Abstract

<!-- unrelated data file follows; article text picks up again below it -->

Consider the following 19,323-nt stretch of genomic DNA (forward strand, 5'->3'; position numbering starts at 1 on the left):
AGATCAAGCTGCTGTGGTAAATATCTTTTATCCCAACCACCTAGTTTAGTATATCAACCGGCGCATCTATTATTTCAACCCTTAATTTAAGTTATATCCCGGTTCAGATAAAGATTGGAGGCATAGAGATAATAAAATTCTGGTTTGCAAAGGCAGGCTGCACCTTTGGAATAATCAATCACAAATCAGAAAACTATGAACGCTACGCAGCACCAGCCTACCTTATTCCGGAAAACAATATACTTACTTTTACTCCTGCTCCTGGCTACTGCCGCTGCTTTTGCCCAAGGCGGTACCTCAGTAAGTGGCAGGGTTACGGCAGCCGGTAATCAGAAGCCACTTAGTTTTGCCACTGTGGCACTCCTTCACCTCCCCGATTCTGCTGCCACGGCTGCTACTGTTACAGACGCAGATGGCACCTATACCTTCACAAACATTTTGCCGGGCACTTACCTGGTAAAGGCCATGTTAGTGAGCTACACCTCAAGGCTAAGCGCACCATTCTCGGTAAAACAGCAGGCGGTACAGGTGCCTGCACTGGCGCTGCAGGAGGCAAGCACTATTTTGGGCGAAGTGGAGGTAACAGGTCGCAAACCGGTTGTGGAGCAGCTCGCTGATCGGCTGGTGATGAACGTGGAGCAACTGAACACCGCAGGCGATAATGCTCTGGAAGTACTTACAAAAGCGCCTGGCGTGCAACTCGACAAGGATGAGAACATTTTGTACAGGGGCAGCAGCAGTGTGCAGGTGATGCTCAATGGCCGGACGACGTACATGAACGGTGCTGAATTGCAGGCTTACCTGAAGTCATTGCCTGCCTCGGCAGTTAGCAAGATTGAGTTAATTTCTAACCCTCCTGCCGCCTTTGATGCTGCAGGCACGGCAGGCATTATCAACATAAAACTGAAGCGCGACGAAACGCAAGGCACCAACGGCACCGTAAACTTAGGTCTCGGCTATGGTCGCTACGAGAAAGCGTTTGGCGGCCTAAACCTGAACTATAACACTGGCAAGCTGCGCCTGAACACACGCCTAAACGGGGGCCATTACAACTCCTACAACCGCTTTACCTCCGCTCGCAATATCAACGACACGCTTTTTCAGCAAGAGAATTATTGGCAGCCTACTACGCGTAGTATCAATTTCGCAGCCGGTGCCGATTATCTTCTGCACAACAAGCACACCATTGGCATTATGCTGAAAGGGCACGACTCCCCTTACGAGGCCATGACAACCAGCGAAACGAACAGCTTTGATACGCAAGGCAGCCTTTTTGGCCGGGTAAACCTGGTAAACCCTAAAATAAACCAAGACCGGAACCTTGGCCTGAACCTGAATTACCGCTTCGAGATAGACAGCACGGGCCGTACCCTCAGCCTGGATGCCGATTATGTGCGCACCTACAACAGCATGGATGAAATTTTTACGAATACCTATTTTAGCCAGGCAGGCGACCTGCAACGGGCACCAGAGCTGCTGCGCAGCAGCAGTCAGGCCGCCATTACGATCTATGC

We propose that a mantle-peridotite-bearing mélange unit, which has been mapped for more than 400 km in southern Norway, represents vestiges of deep basin(s) formed by hyperextension of the Baltic margin during the inception of the Caledonian Wilson cycle. In the mélange, which occurs below the crystalline nappes of the Middle Allochthon in southern Norway, solitary mantle peridotites, detrital serpentinites, metabasalts, gabbros and deep basin sediments are interlayered and imbricated with allochthonous, coarse-grained siliclastic sediments and slivers of Proterozoic basement rocks. The siliciclastic sediments have detritus derived from Proterozoic rocks, similar to those of the large crystalline nappes and the autochthonous basement of Baltica. The mélange unit shares many similarities with the hyperextended Tethyan margin complexes that have been described from the Alps, the Pyrenees and several segments of the present-day passive ocean margins, and we interpret it to represent an ancient late Proterozoic to Palaeozoic analogue to present-day hyperextended passive margins. Regional maps show that the mélange continues into the central Scandinavian Caledonides and that this basin assemblage may have had a much wider geographical distribution. The new model suggests that a major reinterpretation of the Lower and Middle Allochthons of the Scandinavian Caledonides is required.

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